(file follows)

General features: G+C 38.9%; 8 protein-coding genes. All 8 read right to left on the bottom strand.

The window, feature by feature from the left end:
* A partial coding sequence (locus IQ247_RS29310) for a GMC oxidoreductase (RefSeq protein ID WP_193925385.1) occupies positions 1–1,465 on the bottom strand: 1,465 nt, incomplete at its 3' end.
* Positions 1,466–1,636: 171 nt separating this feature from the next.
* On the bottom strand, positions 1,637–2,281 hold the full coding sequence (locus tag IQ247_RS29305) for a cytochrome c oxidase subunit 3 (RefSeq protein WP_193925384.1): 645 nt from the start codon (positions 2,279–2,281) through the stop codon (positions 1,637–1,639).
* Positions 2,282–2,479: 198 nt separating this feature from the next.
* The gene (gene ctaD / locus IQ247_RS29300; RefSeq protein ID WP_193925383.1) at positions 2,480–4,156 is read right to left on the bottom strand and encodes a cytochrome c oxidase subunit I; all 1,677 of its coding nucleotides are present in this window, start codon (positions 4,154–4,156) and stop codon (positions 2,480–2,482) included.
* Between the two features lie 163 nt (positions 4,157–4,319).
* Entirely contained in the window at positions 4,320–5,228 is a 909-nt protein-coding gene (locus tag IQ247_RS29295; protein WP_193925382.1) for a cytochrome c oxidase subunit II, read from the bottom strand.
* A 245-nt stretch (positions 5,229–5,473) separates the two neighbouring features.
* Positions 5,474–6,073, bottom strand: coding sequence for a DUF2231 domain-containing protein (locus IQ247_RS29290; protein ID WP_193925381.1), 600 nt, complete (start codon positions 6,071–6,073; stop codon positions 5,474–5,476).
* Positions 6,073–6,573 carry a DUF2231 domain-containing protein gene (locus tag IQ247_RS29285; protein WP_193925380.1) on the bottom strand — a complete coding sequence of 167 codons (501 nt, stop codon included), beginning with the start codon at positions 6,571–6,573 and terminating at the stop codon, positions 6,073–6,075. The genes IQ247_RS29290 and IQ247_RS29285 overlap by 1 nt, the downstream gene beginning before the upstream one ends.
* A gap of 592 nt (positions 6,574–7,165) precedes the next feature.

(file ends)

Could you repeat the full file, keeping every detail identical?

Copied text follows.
General features: G+C 38.9%; 8 protein-coding genes. All 8 read right to left on the bottom strand.

The window, feature by feature from the left end:
* A partial coding sequence (locus IQ247_RS29310) for a GMC oxidoreductase (RefSeq protein ID WP_193925385.1) occupies positions 1–1,465 on the bottom strand: 1,465 nt, incomplete at its 3' end.
* Positions 1,466–1,636: 171 nt separating this feature from the next.
* On the bottom strand, positions 1,637–2,281 hold the full coding sequence (locus tag IQ247_RS29305) for a cytochrome c oxidase subunit 3 (RefSeq protein WP_193925384.1): 645 nt from the start codon (positions 2,279–2,281) through the stop codon (positions 1,637–1,639).
* Positions 2,282–2,479: 198 nt separating this feature from the next.
* The gene (gene ctaD / locus IQ247_RS29300; RefSeq protein ID WP_193925383.1) at positions 2,480–4,156 is read right to left on the bottom strand and encodes a cytochrome c oxidase subunit I; all 1,677 of its coding nucleotides are present in this window, start codon (positions 4,154–4,156) and stop codon (positions 2,480–2,482) included.
* Between the two features lie 163 nt (positions 4,157–4,319).
* Entirely contained in the window at positions 4,320–5,228 is a 909-nt protein-coding gene (locus tag IQ247_RS29295; protein WP_193925382.1) for a cytochrome c oxidase subunit II, read from the bottom strand.
* A 245-nt stretch (positions 5,229–5,473) separates the two neighbouring features.
* Positions 5,474–6,073, bottom strand: coding sequence for a DUF2231 domain-containing protein (locus IQ247_RS29290; protein ID WP_193925381.1), 600 nt, complete (start codon positions 6,071–6,073; stop codon positions 5,474–5,476).
* Positions 6,073–6,573 carry a DUF2231 domain-containing protein gene (locus tag IQ247_RS29285; protein WP_193925380.1) on the bottom strand — a complete coding sequence of 167 codons (501 nt, stop codon included), beginning with the start codon at positions 6,571–6,573 and terminating at the stop codon, positions 6,073–6,075. The genes IQ247_RS29290 and IQ247_RS29285 overlap by 1 nt, the downstream gene beginning before the upstream one ends.
* A gap of 592 nt (positions 6,574–7,165) precedes the next feature.